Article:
VW ID Buggy and Meyers Manx have more in common than meets the eye
The emblematic, Volkswagen Beetle-based Meyers Manx added a new bullet point to its resume in 2019. After inspiring hundreds of Xerox copies all over the world, it motivated Volkswagen to create a modern buggy called ID Buggy that made its debut as a concept car during the Geneva Motor Show. It’s not a duplicate of the Manx, or a retro-styled model like the now-defunct Beetle. It’s more of a new chapter in the buggy’s history than an addendum, and the Manx is the bridge that links it to the Beetle.
The Manx’s story is well known. Envisioned as a dune racer, it’s a fiberglass-bodied stroke of genius that came from the mind of artist and boat builder Bruce Meyers in 1964. The example in Volkswagen’s heritage collection, the one taking us down the scenic 17-Mile Drive in central California, is a 1971 model that has been fully restored. It’s in like-new condition inside and out, and it feels like a time capsule. The only thing missing when you’re behind the wheel is a song by the Bee Gees. And, admittedly, a radio for it to play through. Odds are we wouldn’t be able to hear Barry Gibbs, though.
The Manx uses a blaring, 90-horsepower evolution of the Volkswagen’s air-cooled, 1.6-liter flat-four engine. That’s 30 more than a stock 1971 Beetle, yet the buggy’s 1250-pound weight makes it about 550 pounds lighter. Most of that weight is below the driver. Factor in the shorter wheelbase, and the Manx is much sharper to drive than a Beetle. It’s firmer when going around a corner, and it’s more eager to change direction, a trait accented by the relatively small steering wheel. When the road straightens, the power gain and weight loss make the Manx surprisingly peppy to drive. Keep in mind it has a better horsepower-to-weight ratio than a Porsche 914 with the four-cylinder engine.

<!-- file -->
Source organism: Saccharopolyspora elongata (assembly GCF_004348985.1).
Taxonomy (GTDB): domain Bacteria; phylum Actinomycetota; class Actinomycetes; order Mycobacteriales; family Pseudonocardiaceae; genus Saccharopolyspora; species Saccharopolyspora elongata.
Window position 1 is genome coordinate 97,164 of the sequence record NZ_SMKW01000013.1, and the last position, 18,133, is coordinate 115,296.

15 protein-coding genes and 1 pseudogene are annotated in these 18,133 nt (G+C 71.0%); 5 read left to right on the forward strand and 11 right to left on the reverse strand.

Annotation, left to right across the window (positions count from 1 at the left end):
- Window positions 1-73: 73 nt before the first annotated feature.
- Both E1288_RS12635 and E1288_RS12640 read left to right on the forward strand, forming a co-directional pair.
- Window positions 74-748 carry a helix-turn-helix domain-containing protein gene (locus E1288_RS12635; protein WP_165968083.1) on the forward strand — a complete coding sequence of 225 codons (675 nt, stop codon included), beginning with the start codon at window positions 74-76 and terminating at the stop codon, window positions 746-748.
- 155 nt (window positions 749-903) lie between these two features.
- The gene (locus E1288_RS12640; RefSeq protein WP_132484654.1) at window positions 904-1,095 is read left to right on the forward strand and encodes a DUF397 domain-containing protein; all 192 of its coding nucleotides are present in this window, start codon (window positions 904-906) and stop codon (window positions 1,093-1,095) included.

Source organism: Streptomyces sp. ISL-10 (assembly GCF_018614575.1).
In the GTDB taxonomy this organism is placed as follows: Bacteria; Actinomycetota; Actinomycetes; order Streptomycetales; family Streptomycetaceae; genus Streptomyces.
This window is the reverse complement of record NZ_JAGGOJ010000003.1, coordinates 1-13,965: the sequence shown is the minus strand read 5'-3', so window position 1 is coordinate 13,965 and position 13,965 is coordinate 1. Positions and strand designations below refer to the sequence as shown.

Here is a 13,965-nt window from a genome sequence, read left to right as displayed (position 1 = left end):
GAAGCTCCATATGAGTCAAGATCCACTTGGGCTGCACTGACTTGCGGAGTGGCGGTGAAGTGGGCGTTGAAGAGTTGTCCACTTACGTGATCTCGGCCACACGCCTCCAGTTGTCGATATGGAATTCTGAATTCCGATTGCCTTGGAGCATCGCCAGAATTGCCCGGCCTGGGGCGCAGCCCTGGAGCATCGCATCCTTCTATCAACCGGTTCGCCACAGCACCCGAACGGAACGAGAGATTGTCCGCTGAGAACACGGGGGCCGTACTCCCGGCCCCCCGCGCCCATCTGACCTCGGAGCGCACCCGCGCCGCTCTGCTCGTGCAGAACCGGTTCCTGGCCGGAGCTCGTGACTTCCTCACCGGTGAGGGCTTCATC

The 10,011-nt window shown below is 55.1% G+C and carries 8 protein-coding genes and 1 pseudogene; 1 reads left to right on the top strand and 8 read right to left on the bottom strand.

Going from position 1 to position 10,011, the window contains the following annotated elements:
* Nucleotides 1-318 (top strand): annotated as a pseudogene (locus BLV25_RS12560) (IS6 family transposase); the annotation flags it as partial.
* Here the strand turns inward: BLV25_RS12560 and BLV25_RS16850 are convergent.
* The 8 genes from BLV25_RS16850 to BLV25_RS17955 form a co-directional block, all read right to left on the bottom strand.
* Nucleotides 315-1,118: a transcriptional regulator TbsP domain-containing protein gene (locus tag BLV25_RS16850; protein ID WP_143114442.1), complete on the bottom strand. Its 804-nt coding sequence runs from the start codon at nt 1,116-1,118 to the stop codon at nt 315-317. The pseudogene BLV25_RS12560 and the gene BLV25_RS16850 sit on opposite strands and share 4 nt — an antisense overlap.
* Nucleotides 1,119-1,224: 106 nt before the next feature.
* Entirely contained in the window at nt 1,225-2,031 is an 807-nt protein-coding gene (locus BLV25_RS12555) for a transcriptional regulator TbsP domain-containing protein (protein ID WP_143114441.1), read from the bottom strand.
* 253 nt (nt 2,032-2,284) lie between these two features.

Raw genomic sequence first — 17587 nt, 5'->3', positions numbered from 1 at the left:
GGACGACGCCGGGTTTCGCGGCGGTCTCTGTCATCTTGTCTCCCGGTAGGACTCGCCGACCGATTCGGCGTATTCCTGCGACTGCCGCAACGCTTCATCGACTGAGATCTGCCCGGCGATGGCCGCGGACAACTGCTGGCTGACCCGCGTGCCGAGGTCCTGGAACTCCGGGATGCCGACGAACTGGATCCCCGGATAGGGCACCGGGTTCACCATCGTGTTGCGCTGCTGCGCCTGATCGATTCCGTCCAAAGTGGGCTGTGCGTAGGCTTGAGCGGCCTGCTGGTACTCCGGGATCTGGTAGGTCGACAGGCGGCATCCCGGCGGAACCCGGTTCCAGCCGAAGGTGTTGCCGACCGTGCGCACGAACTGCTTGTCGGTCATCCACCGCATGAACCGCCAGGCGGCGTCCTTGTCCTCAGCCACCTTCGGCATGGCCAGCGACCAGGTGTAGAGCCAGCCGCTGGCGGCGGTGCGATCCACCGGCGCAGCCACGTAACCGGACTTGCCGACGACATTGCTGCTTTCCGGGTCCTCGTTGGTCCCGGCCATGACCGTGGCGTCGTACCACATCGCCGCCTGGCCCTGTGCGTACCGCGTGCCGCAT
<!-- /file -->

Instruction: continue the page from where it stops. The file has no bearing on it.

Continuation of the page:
The Meyers-built Manx is much more than a Beetle with a summer haircut, but there are some glaring similarities between the two models. Key parts like the floor-mounted pedals, the speedometer, and the gear selector come straight from the Volkswagen parts bin. The 1.6-liter hums the same way in both cars, but it’s louder. It’s like if Art Garfunkel replaced Axl Rose in Guns N’ Roses. In stark contrast, hopping into the ID Buggy after a jaunt in the Manx feels like putting on noise-canceling headphones.
It’s electric, and it’s completely silent—Bruce Meyers joked Volkswagen should add a sound synthesizer controlled by the accelerator pedal. Even the electric motor’s whine stays under the composite body and out of the passenger compartment. Volkswagen built the ID Buggy on MEB (the modular platform it’s developing to underpin a wide range of production EVs that are right around the corner) so here again the weight is under the driver. There is considerably more of it, too. It’s built on a 62-kWh, lithium-ion battery pack that zaps the rear wheels into motion. The Wolfsburg-based firm quotes 201 horsepower, 228 pound-feet of torque, and 155 miles of real-world driving range.
Volkswagen repurposed the recipe laid out by Meyers with modern ingredients. The Manx and the ID Buggy couldn’t be technically further apart, but they both take a refreshingly minimalist approach to motoring. The meaning of simplicity has changed over the past 55 years. In 1964, it meant not having opening body panels. In 2019, it also denotes a car without a touchscreen, or an infotainment system of any kind. It’s this straightforwardness that connects the two opposite ends of the same spectrum.
The first car built on the MEB platform will be a Golf-sized hatchback named ID.3 that’s scheduled to break cover during the 2019 Frankfurt Motor Show. It will carry the torch passed from the Beetle via the Golf, but it won’t be sold in the United States. Whether the ID Buggy gets the opportunity to pick up where the Manx left off depends on a variety of factors. Volkswagen is working with partners to make a business case for it, and the production model will arrive during the 2020s—if the numbers add up.